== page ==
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Founding Partner City University London

City University London is a global University committed to academic excellence, with a focus on business and the professions and an enviable central London location.

The University attracts over 17,000 students (35% at postgraduate level) from more than 150 countries and academic staff from over 50 countries. Its academic range is broadly- based with world leading strengths in business; law; health sciences; engineering; mathematical sciences; informatics; social sciences; and the arts including journalism and music.

The University’s history dates back to 1894, with the foundation of the Northampton Institute on what is now the main part of City’s campus. In 1966, City was granted University status by Royal Charter and the Lord Mayor of London was invited to be Chancellor, a unique arrangement that continues today. Professor Paul Curran has been Vice-Chancellor of City University London since 2010. The University has several other academic sites within central London. Cass Business School is located in Bunhill Row, the City Law School at Gray’s Inn and the Fight for Sight Optometry Clinic is in Old Street.

It is in the top five per cent of universities in the world according to the Times Higher Education World University Rankings 2012/13 and in the top thirty universities in the UK according to the Times Higher Education Table of Tables 2012. It is ranked in the top 10 in the UK for both graduate-level jobs (The Sunday Times University Guide 2013) and starting salaries (Which University?).

City’s Vision for 2016 is to be a leading global university ranked within the top two per cent of universities in the world. To support the achievement of its Vision, the University is implementing its Strategic Plan including investing up to £200M in research-excellent academic staff, information systems infrastructure and its estate.

City University London is a Founding Partner of The Conversation.

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Articles (1 - 20 of 169)

Santa won’t be the only one working this Christmas. Marcin Balcerzak/Shutterstock

Working over the holidays? You’re not alone

Religious aspects aside, for many people Christmas has been that unique time of the year when the demands of work finally disappear, if only for a brief period. We get a well-deserved break, time to indulge…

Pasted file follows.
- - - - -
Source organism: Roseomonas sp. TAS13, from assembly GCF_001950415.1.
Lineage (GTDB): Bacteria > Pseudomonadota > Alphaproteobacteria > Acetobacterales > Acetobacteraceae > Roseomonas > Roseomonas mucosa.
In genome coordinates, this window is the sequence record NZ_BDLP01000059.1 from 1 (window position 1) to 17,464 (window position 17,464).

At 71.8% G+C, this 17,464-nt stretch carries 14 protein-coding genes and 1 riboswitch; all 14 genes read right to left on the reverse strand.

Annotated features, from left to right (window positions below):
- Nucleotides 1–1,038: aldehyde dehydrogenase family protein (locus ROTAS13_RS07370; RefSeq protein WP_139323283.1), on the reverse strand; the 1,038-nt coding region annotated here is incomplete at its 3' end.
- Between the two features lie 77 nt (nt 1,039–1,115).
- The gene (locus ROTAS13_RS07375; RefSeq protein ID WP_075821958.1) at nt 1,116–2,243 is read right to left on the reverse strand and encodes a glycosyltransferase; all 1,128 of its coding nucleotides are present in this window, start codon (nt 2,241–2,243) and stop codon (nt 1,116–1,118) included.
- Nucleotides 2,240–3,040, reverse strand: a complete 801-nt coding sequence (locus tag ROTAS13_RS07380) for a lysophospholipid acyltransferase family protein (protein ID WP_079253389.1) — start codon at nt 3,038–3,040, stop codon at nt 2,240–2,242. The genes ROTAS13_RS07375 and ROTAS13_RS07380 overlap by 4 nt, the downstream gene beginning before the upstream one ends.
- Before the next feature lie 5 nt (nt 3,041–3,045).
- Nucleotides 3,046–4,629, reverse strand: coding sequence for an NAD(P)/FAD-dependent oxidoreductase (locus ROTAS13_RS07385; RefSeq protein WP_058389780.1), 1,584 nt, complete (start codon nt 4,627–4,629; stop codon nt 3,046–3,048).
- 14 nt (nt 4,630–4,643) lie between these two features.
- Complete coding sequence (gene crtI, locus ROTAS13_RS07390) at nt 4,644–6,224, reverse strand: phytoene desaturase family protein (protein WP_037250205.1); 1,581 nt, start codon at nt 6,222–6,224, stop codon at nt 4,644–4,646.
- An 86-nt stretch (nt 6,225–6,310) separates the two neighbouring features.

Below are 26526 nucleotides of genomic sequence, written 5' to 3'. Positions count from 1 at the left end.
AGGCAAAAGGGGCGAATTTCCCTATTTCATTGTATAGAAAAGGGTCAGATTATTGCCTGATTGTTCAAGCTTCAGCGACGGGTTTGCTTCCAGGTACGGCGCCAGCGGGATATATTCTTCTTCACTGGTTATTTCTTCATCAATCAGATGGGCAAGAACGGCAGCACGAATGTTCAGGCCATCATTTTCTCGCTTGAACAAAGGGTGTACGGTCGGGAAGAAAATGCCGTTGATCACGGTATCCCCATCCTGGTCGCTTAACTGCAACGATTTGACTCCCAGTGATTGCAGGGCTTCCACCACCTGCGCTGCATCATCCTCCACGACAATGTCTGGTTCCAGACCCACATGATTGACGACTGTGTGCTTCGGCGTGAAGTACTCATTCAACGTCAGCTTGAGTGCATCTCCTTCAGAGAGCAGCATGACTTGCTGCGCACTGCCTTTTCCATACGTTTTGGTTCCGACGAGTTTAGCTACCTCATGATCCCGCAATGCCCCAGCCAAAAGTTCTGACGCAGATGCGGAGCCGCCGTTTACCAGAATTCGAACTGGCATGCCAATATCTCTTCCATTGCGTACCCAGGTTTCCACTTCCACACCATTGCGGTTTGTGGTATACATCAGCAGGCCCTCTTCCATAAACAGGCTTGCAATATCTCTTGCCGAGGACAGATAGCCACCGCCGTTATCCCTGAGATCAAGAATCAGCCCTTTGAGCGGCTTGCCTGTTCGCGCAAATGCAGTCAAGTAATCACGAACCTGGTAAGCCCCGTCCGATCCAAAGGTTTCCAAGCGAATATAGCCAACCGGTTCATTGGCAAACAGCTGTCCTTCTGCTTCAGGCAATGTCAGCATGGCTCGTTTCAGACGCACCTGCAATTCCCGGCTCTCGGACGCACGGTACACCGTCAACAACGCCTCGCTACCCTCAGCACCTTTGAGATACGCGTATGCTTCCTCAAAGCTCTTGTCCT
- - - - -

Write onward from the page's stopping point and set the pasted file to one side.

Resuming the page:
Sarah Koenig, newly minted radio celebrity. Serial, Meredith Heuer

Serial’s ethics of true-crime reporting are commendable

The final episode of Serial, the most successful podcast in history, went live at 10.30am GMT on December 18. Twitter reported that offices, train platforms and sidewalks around the world fell silent…
Torture victims will soon be lining up to sue the US. What are their chances? EPA/Facundo Arrizabalaga

Explainer: can people tortured by the CIA now sue the US?

The US Senate’s report on the torture carried out by the CIA makes shocking reading. Questions will be asked about whether individual victims can sue for compensation for losses suffered, and where they…
More interesting than pensions? m01229

MPs could do a lot worse than play Candy Crush in meetings

This week a rare thing happened – some members of the public felt sorry for a politician. Nigel Mills, a Conservative MP, was caught playing Candy Crush Saga (an idiotic but addictive computer game) during…
Ready for the hard sell? Hannah McKay/PA Wire

Autumn Statement: the experts respond

The chancellor of the exchequer, George Osborne, has delivered the financial package he hopes will convince voters to deliver a Conservative majority in May 2015. Here, our team of academic experts responds…
Problem solved. Jin Thai

Rubik’s Cube trademark puzzle solved by EU court

The Rubik’s Cube has confounded millions of people, including myself since discovering it in my uncle’s house as a child. And now the iconic three-dimensional puzzle has been the subject of an EU ruling…
Do online shop staff do online shopping while at work in their online shopping warehouse? Jakub Kaczmarczyk/EPA

Shopping online at work? Feel free to blame your boss

On Friday we witnessed images reminiscent of the London Riots from a few years ago. People with a crazed look in their eyes descended on shopping malls to plunder their contents. They fought with others…
Nose-to-tail driving would be the norm if computers drove the cars. Danny Lawson/PA

Self-driving cars could be the answer to congested roads

If cars with drivers still suffer under gridlock conditions on roads, how will driverless cars fare any better? With greater computerisation and network awareness, driverless cars may be the answer to…
Luxembourg: a fairyland for tax avoidance? Claude Wians

Luxembourg: a tax haven by any other name?

The revelations that global and multinational businesses have been brokering “secret” tax deals with Luxembourg to avoid paying taxes in their home countries, may be the first time an entire country has…
All male boardrooms are a thing of the past. Everett Collection via Shutterstock

More women on FTSE 100 boards, but still not enough

The number of women on the boards of FTSE 100 companies has reached 22.8% and 17.4% for FTSE 250 companies according to the latest Women on Boards Interim Report. This is significant progress for gender…
Know what they’re looking for. Succesful businessman via docstockmedia/Shutterstock

What makes a business graduate more employable?

The moment an undergraduate student starts a business degree, their mind is already geared to the job offers they hope will be coming thick and fast upon graduation. Yet there is an ongoing mismatch between…

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